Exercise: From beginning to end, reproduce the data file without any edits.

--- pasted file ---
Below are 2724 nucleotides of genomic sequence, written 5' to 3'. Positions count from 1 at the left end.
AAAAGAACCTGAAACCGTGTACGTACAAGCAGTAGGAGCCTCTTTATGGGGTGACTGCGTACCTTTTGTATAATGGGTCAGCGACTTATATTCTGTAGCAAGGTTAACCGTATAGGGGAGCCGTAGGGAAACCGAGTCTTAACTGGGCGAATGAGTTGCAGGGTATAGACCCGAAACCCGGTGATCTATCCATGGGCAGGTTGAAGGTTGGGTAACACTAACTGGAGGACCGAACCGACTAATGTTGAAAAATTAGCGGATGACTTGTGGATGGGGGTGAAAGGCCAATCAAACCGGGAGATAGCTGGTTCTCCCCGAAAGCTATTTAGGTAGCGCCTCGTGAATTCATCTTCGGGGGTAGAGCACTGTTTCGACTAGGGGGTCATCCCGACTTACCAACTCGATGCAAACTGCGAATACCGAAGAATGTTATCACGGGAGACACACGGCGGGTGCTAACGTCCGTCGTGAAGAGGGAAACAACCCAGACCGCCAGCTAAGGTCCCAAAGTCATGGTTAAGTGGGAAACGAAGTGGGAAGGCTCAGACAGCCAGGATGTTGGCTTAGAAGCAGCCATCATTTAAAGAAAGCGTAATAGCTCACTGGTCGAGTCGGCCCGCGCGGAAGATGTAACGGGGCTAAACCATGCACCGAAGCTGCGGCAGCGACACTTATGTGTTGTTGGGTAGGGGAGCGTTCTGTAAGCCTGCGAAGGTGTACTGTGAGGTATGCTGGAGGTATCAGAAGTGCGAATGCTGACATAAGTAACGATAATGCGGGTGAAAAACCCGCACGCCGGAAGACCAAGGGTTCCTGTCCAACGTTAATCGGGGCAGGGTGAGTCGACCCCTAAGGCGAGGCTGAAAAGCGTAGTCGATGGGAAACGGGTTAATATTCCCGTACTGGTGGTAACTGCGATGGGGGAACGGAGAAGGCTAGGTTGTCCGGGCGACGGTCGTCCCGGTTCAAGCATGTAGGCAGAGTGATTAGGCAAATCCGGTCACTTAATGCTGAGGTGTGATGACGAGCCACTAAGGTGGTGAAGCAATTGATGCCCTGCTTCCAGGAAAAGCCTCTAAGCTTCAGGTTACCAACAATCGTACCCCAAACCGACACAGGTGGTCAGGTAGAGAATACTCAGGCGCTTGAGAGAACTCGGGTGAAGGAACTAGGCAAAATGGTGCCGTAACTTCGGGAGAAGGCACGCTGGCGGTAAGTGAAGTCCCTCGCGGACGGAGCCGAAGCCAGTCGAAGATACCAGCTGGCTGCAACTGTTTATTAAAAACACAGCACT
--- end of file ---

Below are 2724 nucleotides of genomic sequence, written 5' to 3'. Positions count from 1 at the left end.
AAAAGAACCTGAAACCGTGTACGTACAAGCAGTAGGAGCCTCTTTATGGGGTGACTGCGTACCTTTTGTATAATGGGTCAGCGACTTATATTCTGTAGCAAGGTTAACCGTATAGGGGAGCCGTAGGGAAACCGAGTCTTAACTGGGCGAATGAGTTGCAGGGTATAGACCCGAAACCCGGTGATCTATCCATGGGCAGGTTGAAGGTTGGGTAACACTAACTGGAGGACCGAACCGACTAATGTTGAAAAATTAGCGGATGACTTGTGGATGGGGGTGAAAGGCCAATCAAACCGGGAGATAGCTGGTTCTCCCCGAAAGCTATTTAGGTAGCGCCTCGTGAATTCATCTTCGGGGGTAGAGCACTGTTTCGACTAGGGGGTCATCCCGACTTACCAACTCGATGCAAACTGCGAATACCGAAGAATGTTATCACGGGAGACACACGGCGGGTGCTAACGTCCGTCGTGAAGAGGGAAACAACCCAGACCGCCAGCTAAGGTCCCAAAGTCATGGTTAAGTGGGAAACGAAGTGGGAAGGCTCAGACAGCCAGGATGTTGGCTTAGAAGCAGCCATCATTTAAAGAAAGCGTAATAGCTCACTGGTCGAGTCGGCCCGCGCGGAAGATGTAACGGGGCTAAACCATGCACCGAAGCTGCGGCAGCGACACTTATGTGTTGTTGGGTAGGGGAGCGTTCTGTAAGCCTGCGAAGGTGTACTGTGAGGTATGCTGGAGGTATCAGAAGTGCGAATGCTGACATAAGTAACGATAATGCGGGTGAAAAACCCGCACGCCGGAAGACCAAGGGTTCCTGTCCAACGTTAATCGGGGCAGGGTGAGTCGACCCCTAAGGCGAGGCTGAAAAGCGTAGTCGATGGGAAACGGGTTAATATTCCCGTACTGGTGGTAACTGCGATGGGGGAACGGAGAAGGCTAGGTTGTCCGGGCGACGGTCGTCCCGGTTCAAGCATGTAGGCAGAGTGATTAGGCAAATCCGGTCACTTAATGCTGAGGTGTGATGACGAGCCACTAAGGTGGTGAAGCAATTGATGCCCTGCTTCCAGGAAAAGCCTCTAAGCTTCAGGTTACCAACAATCGTACCCCAAACCGACACAGGTGGTCAGGTAGAGAATACTCAGGCGCTTGAGAGAACTCGGGTGAAGGAACTAGGCAAAATGGTGCCGTAACTTCGGGAGAAGGCACGCTGGCGGTAAGTGAAGTCCCTCGCGGACGGAGCCGAAGCCAGTCGAAGATACCAGCTGGCTGCAACTGTTTATTAAAAACACAGCACT